The Soul of Synergy Yoga®
By Lynn Braz
Journalist, Certified Synergy Yoga Teacher
“You have created so much energy through this practice that right now you have enough energy in just your fingertips to light up an entire city, if only you could tap into it.” Peri Ness DeFay says this softly after Trikonasana (Triangle Pose) during her Synergy Yoga class, which is a 90-minute vigorous hatha flow practiced in a heated room. The first time I took class with Peri, I found this information immensely appealing. During Stambhasana, Peri guides us in a standing meditation focusing on drawing energy up the centers of our spines. In Child’s Pose, Peri reminds us that there is healing energy all around us. Several sweaty postures later, after she’s gently sung a relaxation song to prepare us for a deep Savasana, I leave class feeling calm, yet energized. I am hooked on Synergy.
I am also hooked on Peri. This may not sound spiritual, but I think it’s more important to be perfectly honest here: I need my yoga teacher to be someone I admire, someone I can aspire to be like. Or at least look like. Peri emphasizes that hatha yoga is a science, that we are creating energy through scientific asana, in one posture boosting our immune system, stimulating our thyroid gland in another, learning to relax in an instant, to calm and empty our minds. But regardless of how predictable are the results of regular yoga practice – physically, mentally, and spiritually – yoga to me feels more like art than science. I need my teacher to be part mentor, part muse.
Peri looks and sounds like a muse. She won’t approve of my writing this, but I think it’s important to know: Peri Ness DeFay is gorgeous. Maybe it’s her inner light shining outward, the beauty of her soul leaving its imprint on her face and in her eyes. Maybe it’s just the way the genes came together, and she’d be stunning even if she hadn’t been practicing yoga for 38 of her 40 years. That’s right. While ordinary toddlers were busy scribbling their mother’s lipsticks on living room walls and doing other things to earn them the distinction of being in their “terrible twos,” Peri was sitting full lotus with her teachers, Mani Finger and Swami Premananda, in Johannesburg, South Africa, where she was born. Which brings us to her voice. I think it’s fair to say that Peri could charm the birds out of the trees with that voice, a strong but soft, deep but feminine tone that resonates with gentle authority in a lilting British accent. Peri stands in the back of the room during class, like a guardian angel, guiding and instructing with her voice. From the rear, she can see everyone in the room and give her attention fully to her students. She could stand in front and demonstrate the postures – it certainly would be a much easier way to go – but that’s not what Synergy is about. “Synergy Yoga is a tool for transformation,” Peri says. “When I see people practice yoga, I see them change.”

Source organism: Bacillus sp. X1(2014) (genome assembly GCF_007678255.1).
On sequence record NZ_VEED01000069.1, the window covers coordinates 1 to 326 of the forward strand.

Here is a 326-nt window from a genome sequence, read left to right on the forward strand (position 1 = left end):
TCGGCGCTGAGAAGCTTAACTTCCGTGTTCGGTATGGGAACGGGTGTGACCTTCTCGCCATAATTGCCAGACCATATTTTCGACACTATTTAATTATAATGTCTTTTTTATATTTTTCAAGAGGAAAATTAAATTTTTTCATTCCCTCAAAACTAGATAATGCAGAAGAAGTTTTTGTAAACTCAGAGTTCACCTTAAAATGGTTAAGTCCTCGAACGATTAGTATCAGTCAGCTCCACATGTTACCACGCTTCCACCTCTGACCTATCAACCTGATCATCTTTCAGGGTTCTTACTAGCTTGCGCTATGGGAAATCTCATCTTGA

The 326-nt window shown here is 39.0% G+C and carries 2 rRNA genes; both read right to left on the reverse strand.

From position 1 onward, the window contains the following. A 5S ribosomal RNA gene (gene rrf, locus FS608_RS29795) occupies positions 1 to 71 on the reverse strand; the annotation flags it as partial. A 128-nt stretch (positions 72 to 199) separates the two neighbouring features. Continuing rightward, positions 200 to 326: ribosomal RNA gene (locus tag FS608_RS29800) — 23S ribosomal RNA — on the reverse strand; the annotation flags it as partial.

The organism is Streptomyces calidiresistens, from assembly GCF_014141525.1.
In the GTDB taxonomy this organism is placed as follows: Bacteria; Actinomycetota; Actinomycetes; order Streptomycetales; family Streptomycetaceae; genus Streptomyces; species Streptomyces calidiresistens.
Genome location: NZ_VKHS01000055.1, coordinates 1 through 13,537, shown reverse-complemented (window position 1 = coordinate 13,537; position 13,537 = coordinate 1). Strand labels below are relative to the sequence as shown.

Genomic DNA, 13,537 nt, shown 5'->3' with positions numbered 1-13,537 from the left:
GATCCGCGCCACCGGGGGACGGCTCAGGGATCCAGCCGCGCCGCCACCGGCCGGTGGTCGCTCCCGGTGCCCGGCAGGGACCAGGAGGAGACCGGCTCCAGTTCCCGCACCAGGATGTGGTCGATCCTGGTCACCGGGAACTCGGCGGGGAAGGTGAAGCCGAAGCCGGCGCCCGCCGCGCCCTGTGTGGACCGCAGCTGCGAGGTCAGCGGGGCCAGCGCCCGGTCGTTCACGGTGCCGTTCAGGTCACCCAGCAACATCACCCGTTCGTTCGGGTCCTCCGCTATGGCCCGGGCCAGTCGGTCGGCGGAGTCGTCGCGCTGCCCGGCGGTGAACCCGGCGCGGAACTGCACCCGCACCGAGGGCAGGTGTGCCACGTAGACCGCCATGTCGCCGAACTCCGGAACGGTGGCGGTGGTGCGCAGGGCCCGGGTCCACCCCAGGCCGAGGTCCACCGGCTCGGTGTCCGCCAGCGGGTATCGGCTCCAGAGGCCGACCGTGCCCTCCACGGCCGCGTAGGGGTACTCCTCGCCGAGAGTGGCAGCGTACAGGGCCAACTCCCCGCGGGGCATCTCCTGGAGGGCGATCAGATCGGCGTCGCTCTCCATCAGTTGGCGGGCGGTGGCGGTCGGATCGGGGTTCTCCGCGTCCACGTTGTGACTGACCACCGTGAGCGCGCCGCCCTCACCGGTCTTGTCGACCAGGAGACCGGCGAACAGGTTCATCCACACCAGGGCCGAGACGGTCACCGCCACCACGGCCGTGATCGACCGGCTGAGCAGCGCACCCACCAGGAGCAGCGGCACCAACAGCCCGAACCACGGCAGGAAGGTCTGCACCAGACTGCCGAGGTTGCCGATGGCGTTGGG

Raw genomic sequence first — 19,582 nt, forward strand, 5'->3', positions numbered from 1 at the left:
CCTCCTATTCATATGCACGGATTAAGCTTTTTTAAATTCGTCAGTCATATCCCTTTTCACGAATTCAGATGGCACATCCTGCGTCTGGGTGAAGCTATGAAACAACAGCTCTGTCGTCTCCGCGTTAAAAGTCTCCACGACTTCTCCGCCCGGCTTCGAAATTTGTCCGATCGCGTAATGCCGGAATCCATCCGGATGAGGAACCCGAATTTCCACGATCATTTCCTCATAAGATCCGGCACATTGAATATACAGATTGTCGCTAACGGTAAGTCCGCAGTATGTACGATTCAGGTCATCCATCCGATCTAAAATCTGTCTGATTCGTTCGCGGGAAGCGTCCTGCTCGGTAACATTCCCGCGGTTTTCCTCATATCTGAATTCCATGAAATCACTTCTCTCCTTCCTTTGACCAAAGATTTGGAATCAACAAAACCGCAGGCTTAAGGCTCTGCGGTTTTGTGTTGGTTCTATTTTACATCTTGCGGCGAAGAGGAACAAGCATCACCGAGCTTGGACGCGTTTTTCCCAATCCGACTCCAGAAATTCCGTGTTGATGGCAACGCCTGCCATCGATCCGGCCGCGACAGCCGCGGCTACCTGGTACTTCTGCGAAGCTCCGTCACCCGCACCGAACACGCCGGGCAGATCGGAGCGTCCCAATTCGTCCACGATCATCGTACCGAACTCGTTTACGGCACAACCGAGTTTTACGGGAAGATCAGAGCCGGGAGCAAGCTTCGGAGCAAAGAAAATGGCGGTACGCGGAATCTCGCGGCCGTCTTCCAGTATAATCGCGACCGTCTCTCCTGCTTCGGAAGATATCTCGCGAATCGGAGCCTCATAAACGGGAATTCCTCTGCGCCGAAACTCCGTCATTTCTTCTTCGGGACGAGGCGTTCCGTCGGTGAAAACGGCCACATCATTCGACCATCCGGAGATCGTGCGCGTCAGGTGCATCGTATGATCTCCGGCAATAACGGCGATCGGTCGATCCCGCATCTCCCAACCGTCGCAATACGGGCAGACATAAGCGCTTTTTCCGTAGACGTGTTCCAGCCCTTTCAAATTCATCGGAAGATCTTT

Peri’s appearance works both for and against her. A former dancer whose turning point came as a young teenager when she chose deepening her commitment to yoga over accepting an invitation to join the Junior Academy of the Royal Ballet of London, Peri simply doesn’t look like a sage. Further, yoga’s burgeoning popularity in America almost works against Peri’s mission. Finding someone to teach yoga postures is easy; finding a true yoga teacher is difficult. And as certified Synergy Yoga instructor Charles DeFay puts it, ”Peri is the real deal. She’s a real yogi who walks the talk.” Yoga is a spiritual path, a code of ethics, a blueprint for living well. A true yogi lives a humble life dedicated to serving others. Peri doesn’t look like she was born to serve. But, as one of the world’s foremost authorities on yoga, B.K.S. Iyengar, notes in his book Light on Yoga, a superior yogi is, among other things, ”good looking.” For me, practicing Synergy has evoked changes from the inside out and, much to my delight, I believe I look better today than I did before I began practicing Synergy. I know I feel better. I’m lighter, not just physically, but in every way.
Synergy Yoga systematically stretches, strengthens, and tones the body’s muscles, ligaments, and tendons while stimulating, strengthening, and detoxifying all the major organs and systems of the body. Translation: Synergy Yoga is an awesome workout. Synergy is practiced in a heated room. While the Synergy flow is similar to Bikram – both Bikram and Peri’s earliest teachers studied with the same guru, Bishnu Ghosh – the most brilliant contrast is Synergy’s emphasis on bringing awareness to the spiritual eye and preparing the body for meditation. That is the purpose of hatha yoga, after all. Before finding Synergy, I had taken literally hundreds of yoga classes in which that vital information was never mentioned. Not one word about meditation, which is now astonishing to me. It’s akin to playing baseball virtually every day for years without being told that the ultimate goal is to hit a home run.